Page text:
Bank Secrecy Act | B2B Finance Glossary
What is the Bank Secrecy Act?
The Bank Secrecy Act (BSA) is a common name for the Currency and Foreign Transactions Reporting Act of 1970, created under President Nixon. The BSA is also called an anti-money laundering (AML) law or the BSA/AML. This act was the first set of laws designed to fight money laundering in the US, and it was put in place to prevent financial institutions from being used by criminals as vehicles for laundering money or hiding funds that were procured illegally. The BSA requires banks and financial institutions to report suspicious activity that could indicate that financial crimes are taking place.
The rules instituted through this act increase oversight of business transactions and increase the recognition and reporting of illicit behavior. On top of that, the BSA has allowed for the creation and collection of more data around illegal financial activity and has resulted in the analysis of patterns that have revealed the types of accounts involved in fraud and money laundering and how these accounts typically behave. That information has been essential to recognizing and preventing other instances of financial crime.
What Does the BSA Require?
The BSA requires financial institutions to help US government agencies detect and prevent money laundering and other criminal behavior of the same nature.
Cash is easier to hide illicit activity than electronic transfers since it is much more difficult to trace. As a result, money laundering tactics can be used to hide illegal cash transactions and make it seem like the cash is being used for legitimate business purposes. Because of this, the BSA specifically requires financial institutions to provide documentation to regulators if their clients are dealing with suspicious cash transactions over $10,000.
Businesses must file Form 8300, Report of Cash Payments Over $10,000 Received in a Trade or Business, if these businesses receive over $10,000 in cash from a single buyer in one transaction or two or more related transactions. However, the law does not require documentation for every transaction over $10,000 – just cash transactions over $10,000.
The rule applies to individuals, corporations, associations, trusts, estates, and partnerships. Form 8300 must be filed no later than 15 days after the cash transaction took place. However, there are some exempt parties from this rule, including government departments or agencies and certain companies listed on major North American exchanges.
The BSA also requires financial institutions to report any suspicious activity that might indicate money laundering and other criminal activities in addition to cash transactions over $10,000.
What is a Suspicious Activity Report?
When a financial institution notices a suspicious transaction, the institution must file a suspicious activity report (SAR) to comply with the BSA. This document is the vehicle that is used to report suspicious behavior to the US authorities. In other words, the SAR alerts regulators of potential illegal activity.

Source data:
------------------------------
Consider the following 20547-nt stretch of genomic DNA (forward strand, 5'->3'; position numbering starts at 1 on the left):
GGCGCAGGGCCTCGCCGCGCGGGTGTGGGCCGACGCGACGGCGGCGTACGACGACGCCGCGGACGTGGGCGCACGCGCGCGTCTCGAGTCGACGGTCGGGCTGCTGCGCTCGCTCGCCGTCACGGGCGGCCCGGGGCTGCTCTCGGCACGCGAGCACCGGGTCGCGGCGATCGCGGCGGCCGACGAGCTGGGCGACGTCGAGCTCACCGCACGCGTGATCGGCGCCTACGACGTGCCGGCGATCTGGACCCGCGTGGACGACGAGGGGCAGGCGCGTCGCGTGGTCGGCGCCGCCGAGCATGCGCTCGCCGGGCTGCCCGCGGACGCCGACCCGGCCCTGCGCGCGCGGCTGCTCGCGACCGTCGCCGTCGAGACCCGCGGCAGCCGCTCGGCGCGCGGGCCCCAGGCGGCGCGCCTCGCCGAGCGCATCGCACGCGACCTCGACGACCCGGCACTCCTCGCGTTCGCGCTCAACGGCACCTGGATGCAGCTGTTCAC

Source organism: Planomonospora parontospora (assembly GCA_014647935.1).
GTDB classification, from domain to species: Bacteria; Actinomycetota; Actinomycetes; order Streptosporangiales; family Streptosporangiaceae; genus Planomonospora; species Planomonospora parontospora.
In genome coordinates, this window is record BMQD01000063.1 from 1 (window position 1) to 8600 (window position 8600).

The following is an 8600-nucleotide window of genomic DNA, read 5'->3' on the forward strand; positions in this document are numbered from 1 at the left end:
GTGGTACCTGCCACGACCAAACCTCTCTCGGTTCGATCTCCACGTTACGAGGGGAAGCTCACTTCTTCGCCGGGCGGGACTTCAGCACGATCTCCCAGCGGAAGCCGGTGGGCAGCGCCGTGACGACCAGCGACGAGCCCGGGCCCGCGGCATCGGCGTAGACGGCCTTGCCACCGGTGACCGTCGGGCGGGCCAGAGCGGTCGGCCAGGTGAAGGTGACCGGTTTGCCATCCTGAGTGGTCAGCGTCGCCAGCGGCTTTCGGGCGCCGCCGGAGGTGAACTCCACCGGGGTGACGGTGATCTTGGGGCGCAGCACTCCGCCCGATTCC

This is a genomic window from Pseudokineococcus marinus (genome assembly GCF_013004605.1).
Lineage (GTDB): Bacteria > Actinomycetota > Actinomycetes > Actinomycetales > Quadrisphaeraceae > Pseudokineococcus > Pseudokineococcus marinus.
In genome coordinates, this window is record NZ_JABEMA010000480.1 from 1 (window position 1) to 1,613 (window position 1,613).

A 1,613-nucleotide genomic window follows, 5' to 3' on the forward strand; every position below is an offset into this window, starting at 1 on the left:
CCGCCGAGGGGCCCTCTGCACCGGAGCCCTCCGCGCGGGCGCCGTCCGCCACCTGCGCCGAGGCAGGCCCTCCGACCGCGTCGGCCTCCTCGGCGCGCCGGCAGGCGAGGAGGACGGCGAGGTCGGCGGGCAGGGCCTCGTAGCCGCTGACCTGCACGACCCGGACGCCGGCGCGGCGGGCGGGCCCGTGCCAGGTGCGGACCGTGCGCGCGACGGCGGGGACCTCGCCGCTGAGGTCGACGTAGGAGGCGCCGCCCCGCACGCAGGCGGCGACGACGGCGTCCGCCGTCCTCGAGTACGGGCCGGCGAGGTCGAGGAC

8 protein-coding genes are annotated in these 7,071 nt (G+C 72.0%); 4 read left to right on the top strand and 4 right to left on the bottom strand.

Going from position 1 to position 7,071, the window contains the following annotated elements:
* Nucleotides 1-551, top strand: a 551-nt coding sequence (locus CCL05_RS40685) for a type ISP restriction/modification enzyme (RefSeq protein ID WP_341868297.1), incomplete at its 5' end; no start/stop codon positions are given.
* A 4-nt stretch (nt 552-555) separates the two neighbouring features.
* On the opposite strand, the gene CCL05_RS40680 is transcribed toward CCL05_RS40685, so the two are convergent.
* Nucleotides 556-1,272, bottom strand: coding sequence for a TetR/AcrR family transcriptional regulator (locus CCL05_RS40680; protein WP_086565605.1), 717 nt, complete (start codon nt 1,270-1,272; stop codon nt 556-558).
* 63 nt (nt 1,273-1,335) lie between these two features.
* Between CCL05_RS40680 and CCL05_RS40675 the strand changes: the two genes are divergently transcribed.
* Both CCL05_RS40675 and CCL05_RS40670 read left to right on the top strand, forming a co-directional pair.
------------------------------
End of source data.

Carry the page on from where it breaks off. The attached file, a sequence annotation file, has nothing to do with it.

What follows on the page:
If a financial institution fills out a SAR to report something suspicious, the customer being reported is not alerted. These reports are confidential, so federal laws prohibit the ability of the financial institution to notify anyone listed in the report. Any following legal actions might occur, such as subpoenas or court orders. Government agencies might also intervene to protect the institution that filed the initial SAR.
Many major banks, including JPMorgan Chase, Barclays, HSBC Bank, Deutsche Bank, Standard Chartered Bank, and Bank of New York Mellon, have collectively filed over 85% of all SARs.
What Are the Effects of the BSA?
The BSA has been instrumental in reporting and reducing money laundering and cybercrimes. It has also been very helpful in limiting the amount of crime from these situations and the exploitation of individuals exposed to this kind of illicit activity. The Financial Crimes Enforcement Network (FinCEN) recognizes agencies that have complied with the BSA in an attempt to successfully track down criminals and prosecute them to the full extent of the law.
Criticism of the BSA
Some have suggested that the BSA needs to be updated since it was written before computer use became mainstream. Today, financial institutions are working with technology that updates rapidly, and it would be beneficial if the tools used to fight financial criminals could be updated at the same pace as certain banking technologies.
Additionally, some have argued that the burden required to collect and maintain the volume of data required by the BSA is too great for financial institutions, and some anti-money-laundering experts say that the way this data is collected and used is currently not as effective as it could be to get the job done.